Channel 19 – December 20081

The lights come on and that horn goes off, and it gets them every time.

RUN FOR YOUR LIFE! IT’S A CABOVER!
Nestled among 10-foot-tall cornstalks, the scariest attraction of this year’s Haunted Nights Corn Maze at Lone Pine Farms near Junction City, Ore., was a junked White-Freightliner.

“It’s a cheap prop but a pretty awesome one,” says Lorie Jensen, Lone Pine Farms president. “People really can’t see it, walking down the trail. The lights come on and that horn goes off, and it gets them every time. It gets me, and I know it’s there.”


TOO MANY BRITNEY WANNABES WEAR THOSE THINGS ANYHOW
Carson Kressley, fashion expert for Us magazine and the Bravo cable channel, pans trucker hats in his new book Off the Cuff: The Essential Style Guide for Men and the Women Who Love Them (Dutton).

“The reason that the rise of a foam trucker is so big is so that they can put a billboard on your head, complete with a logo, phone number, map, e-mail address and store hours,” Kressley writes. “If there’s room to print every store location nationwide, your hat is too damn big.” Kressley prefers low-rise ballcaps, cowboy hats and knit skullcaps (minus pompoms).


“HE LEFT THE ROAD” – BUT TRUCKER’S MEMORY LINGERS
The quietest, saddest and best trucker song you’ve never heard is “He Left the Road” on Nashville singer-songwriter Verlon Thompson’s CD Everywhere … Yet. It’s an elegy for a trucker killed when his load shifts “in the middle of ‘Proud Mary.'” Thompson sings: “He was just like you / He was just like me.” A flower-covered, roadside cross inspired Thompson and co-writer Pat Terry.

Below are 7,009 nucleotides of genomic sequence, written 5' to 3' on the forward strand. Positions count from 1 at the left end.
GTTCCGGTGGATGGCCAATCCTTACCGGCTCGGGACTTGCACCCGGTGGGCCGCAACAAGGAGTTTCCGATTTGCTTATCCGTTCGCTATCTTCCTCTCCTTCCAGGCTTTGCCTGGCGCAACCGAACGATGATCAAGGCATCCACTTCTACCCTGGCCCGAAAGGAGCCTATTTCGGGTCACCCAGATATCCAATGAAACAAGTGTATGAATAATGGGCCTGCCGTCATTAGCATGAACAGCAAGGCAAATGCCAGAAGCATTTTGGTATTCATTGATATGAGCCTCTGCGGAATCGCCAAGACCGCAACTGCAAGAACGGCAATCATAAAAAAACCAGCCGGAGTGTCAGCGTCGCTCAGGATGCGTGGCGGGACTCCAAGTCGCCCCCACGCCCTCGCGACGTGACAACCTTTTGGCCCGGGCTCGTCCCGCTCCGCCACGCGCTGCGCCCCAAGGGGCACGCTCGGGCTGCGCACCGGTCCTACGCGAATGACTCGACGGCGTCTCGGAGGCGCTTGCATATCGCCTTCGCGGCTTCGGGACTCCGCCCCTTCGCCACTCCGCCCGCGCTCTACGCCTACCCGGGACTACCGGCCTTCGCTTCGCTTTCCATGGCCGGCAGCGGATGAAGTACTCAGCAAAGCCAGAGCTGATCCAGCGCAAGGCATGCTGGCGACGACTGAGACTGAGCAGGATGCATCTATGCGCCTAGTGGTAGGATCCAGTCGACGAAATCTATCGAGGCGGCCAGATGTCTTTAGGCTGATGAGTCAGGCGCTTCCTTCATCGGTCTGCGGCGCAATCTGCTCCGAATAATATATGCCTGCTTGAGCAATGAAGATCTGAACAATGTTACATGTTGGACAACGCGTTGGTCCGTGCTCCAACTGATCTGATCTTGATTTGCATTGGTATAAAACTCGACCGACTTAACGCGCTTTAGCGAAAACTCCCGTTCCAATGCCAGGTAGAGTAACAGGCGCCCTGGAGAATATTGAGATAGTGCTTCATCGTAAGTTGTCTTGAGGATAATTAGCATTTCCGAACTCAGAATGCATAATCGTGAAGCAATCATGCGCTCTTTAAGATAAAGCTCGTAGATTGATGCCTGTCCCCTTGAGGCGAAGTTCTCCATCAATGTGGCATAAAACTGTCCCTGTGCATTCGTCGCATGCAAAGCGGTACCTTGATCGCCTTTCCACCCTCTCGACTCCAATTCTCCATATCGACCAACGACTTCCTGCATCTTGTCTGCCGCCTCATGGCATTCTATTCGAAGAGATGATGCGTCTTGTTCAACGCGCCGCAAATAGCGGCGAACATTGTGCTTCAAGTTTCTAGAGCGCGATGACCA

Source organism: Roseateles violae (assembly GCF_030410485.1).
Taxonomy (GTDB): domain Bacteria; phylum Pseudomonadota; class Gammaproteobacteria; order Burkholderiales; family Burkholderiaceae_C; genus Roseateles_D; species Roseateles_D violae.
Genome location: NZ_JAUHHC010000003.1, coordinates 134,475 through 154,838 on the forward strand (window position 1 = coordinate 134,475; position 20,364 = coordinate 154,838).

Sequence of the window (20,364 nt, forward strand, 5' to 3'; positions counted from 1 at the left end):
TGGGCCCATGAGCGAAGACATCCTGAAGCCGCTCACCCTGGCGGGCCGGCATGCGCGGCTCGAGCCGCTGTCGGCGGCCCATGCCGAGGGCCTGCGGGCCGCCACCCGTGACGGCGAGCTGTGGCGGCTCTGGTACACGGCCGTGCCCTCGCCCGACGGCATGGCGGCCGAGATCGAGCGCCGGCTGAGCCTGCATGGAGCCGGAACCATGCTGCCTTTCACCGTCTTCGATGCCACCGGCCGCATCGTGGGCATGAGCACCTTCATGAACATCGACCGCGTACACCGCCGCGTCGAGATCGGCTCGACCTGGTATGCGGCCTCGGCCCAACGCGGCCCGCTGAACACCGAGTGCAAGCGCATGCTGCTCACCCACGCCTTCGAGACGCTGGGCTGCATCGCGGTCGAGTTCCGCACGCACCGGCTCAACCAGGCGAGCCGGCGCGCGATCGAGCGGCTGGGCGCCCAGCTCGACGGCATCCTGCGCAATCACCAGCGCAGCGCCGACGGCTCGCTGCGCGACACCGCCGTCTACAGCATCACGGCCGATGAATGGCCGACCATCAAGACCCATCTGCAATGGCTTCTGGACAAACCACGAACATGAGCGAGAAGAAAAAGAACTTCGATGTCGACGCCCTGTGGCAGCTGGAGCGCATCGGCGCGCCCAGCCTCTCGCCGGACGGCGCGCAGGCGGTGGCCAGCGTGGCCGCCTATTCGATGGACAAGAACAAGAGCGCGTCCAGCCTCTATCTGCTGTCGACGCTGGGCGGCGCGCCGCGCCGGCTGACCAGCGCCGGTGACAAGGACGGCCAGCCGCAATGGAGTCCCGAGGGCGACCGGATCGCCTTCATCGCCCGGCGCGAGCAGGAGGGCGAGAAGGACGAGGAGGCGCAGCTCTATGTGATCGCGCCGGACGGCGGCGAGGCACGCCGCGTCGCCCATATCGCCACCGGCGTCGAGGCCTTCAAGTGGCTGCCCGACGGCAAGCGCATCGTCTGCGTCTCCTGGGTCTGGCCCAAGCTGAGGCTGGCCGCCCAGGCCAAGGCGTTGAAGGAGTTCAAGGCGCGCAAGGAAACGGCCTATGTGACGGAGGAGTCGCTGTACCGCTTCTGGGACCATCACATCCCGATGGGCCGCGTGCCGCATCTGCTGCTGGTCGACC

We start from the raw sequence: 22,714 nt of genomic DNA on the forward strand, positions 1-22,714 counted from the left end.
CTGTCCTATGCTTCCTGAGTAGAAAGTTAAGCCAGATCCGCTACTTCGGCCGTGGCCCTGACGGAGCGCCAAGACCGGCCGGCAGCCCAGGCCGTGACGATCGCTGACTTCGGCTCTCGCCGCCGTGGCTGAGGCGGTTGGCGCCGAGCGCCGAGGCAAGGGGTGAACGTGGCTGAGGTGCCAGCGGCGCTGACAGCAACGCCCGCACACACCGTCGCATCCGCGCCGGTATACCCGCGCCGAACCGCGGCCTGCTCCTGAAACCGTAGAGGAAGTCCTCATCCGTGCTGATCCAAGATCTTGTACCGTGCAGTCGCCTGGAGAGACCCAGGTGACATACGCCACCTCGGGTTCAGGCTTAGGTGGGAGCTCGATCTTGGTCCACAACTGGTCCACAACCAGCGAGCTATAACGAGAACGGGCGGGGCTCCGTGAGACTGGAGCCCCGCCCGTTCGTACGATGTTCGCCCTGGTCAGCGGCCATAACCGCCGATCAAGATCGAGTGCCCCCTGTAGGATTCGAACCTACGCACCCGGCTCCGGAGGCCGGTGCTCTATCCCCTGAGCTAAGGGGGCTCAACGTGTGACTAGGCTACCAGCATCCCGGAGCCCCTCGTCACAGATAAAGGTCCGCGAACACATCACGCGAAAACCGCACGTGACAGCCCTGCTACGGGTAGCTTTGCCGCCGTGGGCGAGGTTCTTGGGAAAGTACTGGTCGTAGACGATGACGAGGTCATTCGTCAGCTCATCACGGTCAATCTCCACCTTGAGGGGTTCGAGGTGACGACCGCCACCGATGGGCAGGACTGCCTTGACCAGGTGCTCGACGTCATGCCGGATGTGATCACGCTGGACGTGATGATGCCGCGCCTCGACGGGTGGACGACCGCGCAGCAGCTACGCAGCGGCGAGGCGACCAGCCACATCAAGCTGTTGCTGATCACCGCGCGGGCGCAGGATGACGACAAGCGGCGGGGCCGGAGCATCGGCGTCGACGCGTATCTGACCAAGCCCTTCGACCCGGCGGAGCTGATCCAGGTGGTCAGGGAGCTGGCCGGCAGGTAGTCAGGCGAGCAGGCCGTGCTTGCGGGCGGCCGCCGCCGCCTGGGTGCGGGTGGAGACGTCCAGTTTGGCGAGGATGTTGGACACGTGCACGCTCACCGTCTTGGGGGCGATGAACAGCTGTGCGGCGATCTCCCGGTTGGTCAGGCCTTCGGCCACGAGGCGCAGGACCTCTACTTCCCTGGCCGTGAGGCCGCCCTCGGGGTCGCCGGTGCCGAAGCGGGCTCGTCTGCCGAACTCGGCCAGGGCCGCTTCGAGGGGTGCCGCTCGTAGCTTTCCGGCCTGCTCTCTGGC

Truckers also can identify with the CD’s much happier title tune: “Book us a room / We’ll be in your town soon / ‘Cause we ain’t been everywhere … yet.” Visit www.verlonthompson.com.


JOB STABILITY
“One thing about truck driving: I don’t think they are going to outsource that job.”
– Tom Caldwell, school superintendent in Iosco County, Mich., which now offers a driving school for adults.

A MOVING ADVENTURE
“Instead of writing ‘U-Haul’ on the side of the truck, they should write, ‘Attention Motorists! The Person Behind The Wheel Of This Vehicle Has Little Or No Idea How To Safely Drive A Truck This Large And Is Probably Very Scared. You’d Be Smart To Stay Way The Hell Out Of Their Way.'”
– Aspen Times columnist Barry Smith.

VIEW FROM THE SCOOTER
“You look up and see big trucks passing. I feel like they get pretty close to us.”
– Connie Haller, 78, of Paintsville, Ky., on the risks she and her friends face when they drive their motorized scooters along the highway.

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